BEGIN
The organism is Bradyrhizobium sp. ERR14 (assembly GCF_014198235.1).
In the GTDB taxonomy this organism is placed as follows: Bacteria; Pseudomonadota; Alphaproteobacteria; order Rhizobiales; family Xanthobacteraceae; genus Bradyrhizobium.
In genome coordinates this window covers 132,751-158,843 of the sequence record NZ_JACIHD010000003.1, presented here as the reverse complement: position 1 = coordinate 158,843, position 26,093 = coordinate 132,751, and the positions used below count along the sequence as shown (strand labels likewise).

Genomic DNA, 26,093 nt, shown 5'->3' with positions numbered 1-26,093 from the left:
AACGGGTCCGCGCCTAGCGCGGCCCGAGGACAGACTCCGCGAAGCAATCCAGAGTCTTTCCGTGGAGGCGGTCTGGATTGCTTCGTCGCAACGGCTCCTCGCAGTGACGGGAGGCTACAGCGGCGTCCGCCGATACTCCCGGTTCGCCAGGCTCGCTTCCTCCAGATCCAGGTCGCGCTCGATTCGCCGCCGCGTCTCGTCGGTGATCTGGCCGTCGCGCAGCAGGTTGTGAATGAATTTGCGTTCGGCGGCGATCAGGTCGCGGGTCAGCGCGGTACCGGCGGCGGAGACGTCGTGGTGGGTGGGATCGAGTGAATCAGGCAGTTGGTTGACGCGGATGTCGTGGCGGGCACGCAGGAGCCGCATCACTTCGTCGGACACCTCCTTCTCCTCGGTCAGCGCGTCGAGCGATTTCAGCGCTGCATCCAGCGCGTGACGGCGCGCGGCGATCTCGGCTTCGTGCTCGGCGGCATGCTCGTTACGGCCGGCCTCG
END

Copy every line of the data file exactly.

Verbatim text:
The organism is Bradyrhizobium sp. ERR14 (assembly GCF_014198235.1).
In the GTDB taxonomy this organism is placed as follows: Bacteria; Pseudomonadota; Alphaproteobacteria; order Rhizobiales; family Xanthobacteraceae; genus Bradyrhizobium.
In genome coordinates this window covers 132,751-158,843 of the sequence record NZ_JACIHD010000003.1, presented here as the reverse complement: position 1 = coordinate 158,843, position 26,093 = coordinate 132,751, and the positions used below count along the sequence as shown (strand labels likewise).

Genomic DNA, 26,093 nt, shown 5'->3' with positions numbered 1-26,093 from the left:
AACGGGTCCGCGCCTAGCGCGGCCCGAGGACAGACTCCGCGAAGCAATCCAGAGTCTTTCCGTGGAGGCGGTCTGGATTGCTTCGTCGCAACGGCTCCTCGCAGTGACGGGAGGCTACAGCGGCGTCCGCCGATACTCCCGGTTCGCCAGGCTCGCTTCCTCCAGATCCAGGTCGCGCTCGATTCGCCGCCGCGTCTCGTCGGTGATCTGGCCGTCGCGCAGCAGGTTGTGAATGAATTTGCGTTCGGCGGCGATCAGGTCGCGGGTCAGCGCGGTACCGGCGGCGGAGACGTCGTGGTGGGTGGGATCGAGTGAATCAGGCAGTTGGTTGACGCGGATGTCGTGGCGGGCACGCAGGAGCCGCATCACTTCGTCGGACACCTCCTTCTCCTCGGTCAGCGCGTCGAGCGATTTCAGCGCTGCATCCAGCGCGTGACGGCGCGCGGCGATCTCGGCTTCGTGCTCGGCGGCATGCTCGTTACGGCCGGCCTCG